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people are starting to kind of make kind of arguments why slavery is a thing. but people have argued dr. jordan has argued that this is actually the first articulation of that. but one thing i wanted to know and the reason i read it out to you, even though it was kind not the nicest a person could say is to show how similar the two men think about the problem right. they're on opposite sides of the argument, but they are kind of in agreement in terms of difference based kind of racial characteristics. does that sense. all right. now, i want to talk a little bit about this whole kind of what it look like in the 18th century. right. we've from the 17th century, where we've got in this very unexpected in the north. how do we get there? we talked the consideration of indigenous warfare, how indigenous peoples were being traded for african peoples, and
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then how this is also in an environment of continual warfare and how these notions are being braided in to this borderland violence. but by the time of the 18th century, you're starting to see this conditions change a bit and enslaved people are being concentrated among the wealthy families in new england. and, you know, these are names that you might have heard of, right? we talked about zero, but the mather. right. the winthrop's. i show this picture, this john winthrop, he's talked about before. if you remember the sermon the city on a hill. right. he's from from him and wilder, if you've ever read what ralph waldo emerson, a slave merchant on a on a large scale. so by the time the 18th century, these people whose descendant, everybody whose ancestors were involved in thinking this up,
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they're already of in the swing of things. right. these are two people who are involved and embedded in the slave trade. in fact, ralph emerson, ancestor cornelius cornelius waldo had a slave ship that he named africa that plied the middle packed with 200 african people. the time and this you're using this tight packing method you probably seen pictures of the slave ships that where it became kind of prevalent during the mid 18th century of kind of bodies people packed in those ships that is the kind of method that was. and in fact, some historians have argued that northern slave traders actually this packing method because it would lower costs. so the more people you can get into the boat though it's much more deadly for the human beings then the more quote unquote profit can be made on the market even more kind dreadful about this is they were preferring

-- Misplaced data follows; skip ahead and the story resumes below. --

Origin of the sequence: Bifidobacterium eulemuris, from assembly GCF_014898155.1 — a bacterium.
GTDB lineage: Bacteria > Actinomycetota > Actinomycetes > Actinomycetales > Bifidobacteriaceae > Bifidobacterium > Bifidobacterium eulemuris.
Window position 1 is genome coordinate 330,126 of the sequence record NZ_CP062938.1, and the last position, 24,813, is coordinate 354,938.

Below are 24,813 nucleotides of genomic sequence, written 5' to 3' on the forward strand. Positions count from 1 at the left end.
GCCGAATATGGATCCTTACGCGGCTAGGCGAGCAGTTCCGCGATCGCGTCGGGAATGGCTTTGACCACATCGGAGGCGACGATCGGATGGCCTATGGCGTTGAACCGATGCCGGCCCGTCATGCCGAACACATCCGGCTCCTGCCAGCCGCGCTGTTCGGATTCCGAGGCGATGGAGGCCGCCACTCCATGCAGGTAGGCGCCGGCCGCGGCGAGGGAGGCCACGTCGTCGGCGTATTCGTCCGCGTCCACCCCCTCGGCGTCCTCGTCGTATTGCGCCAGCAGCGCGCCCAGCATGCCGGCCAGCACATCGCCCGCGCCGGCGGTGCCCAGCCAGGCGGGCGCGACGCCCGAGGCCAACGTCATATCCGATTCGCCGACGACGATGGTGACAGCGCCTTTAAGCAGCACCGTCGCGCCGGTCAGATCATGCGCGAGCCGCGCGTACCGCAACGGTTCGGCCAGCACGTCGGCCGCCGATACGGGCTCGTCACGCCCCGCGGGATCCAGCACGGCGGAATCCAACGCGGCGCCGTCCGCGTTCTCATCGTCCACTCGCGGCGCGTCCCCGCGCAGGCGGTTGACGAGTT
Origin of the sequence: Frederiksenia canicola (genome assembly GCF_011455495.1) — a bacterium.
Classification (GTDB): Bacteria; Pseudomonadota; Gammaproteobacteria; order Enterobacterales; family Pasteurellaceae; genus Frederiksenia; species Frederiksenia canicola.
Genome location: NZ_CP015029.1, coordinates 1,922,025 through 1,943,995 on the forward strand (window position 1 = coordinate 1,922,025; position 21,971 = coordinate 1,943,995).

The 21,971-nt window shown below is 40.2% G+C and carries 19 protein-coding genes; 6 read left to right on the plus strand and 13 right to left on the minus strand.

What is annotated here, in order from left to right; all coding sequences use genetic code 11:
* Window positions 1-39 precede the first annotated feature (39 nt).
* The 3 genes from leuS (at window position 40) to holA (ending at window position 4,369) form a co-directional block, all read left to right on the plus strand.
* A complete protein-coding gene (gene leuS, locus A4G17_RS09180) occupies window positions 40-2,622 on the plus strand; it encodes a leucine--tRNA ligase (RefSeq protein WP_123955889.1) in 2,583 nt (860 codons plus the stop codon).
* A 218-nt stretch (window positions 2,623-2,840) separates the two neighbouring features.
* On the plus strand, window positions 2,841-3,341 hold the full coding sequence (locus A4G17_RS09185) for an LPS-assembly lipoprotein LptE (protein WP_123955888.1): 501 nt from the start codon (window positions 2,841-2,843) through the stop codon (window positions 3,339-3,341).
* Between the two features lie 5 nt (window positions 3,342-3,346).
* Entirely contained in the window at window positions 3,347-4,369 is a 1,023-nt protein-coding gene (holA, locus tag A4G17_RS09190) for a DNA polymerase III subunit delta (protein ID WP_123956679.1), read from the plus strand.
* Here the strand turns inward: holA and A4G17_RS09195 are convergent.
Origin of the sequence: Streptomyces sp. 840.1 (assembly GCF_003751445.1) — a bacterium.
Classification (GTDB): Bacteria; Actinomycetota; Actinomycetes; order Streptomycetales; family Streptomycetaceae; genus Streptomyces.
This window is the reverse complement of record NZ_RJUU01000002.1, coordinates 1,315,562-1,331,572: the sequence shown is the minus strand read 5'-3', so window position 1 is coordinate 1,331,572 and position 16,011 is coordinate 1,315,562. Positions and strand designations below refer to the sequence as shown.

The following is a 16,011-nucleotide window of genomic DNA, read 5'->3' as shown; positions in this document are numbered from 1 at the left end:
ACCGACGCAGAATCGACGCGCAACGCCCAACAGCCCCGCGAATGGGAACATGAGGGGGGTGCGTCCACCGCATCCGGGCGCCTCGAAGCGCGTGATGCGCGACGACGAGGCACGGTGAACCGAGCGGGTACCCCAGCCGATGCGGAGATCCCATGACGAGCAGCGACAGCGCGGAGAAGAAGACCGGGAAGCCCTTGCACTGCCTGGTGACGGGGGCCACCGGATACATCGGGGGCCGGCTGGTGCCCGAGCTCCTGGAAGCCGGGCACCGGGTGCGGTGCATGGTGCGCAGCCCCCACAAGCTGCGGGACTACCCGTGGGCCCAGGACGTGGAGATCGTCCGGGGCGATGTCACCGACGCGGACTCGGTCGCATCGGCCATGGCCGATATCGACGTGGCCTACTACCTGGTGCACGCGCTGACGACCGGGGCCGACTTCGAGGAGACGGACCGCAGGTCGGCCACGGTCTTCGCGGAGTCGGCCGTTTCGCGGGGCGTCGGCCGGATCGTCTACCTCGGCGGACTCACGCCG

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younger captive people from from the caribbean. they're looking for people who are young because of the of the mortality in this i also want to show you the population here in 1676 i we started at the beginning of this period you get less than 200 people who are enslaved by the 18th century you have 550 people enslaved. and by 17, 15, of course right around sicily's life, you have to thousand people enslaved. now, these are a growth numbers. but if you remember, i looked at the population number four for virginia. this is not you know, it doesn't compare in terms of numbers, but in terms of percentage of the population we have to look at where they're concentrated all these people basically are serving the wealthiest families. so they're concentrated in places like boston around the educational centers right by now, harvard college was
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established in the in the colonies. so you've got people at the college and even though massachusetts has this puritan reputation. right. it wasn't you talked about that many new england enslavers. we're not interested in baptizing their enslaved people. they were really reluctant to do so and can anyone think of the reason they would be reluctant do this? yeah. religious arguments. yeah, right. there was still debate and worry that having a christian person and then keeping them enslaved in was wrong, morally wrong, right. this people start kind of engage with these arguments and say, well, no, you can have a christian slave. and in fact, one of those people was cotton mather. remember, we encountered him and we will encounter him again. we talk about the witch trials earlier when he's saying, ha,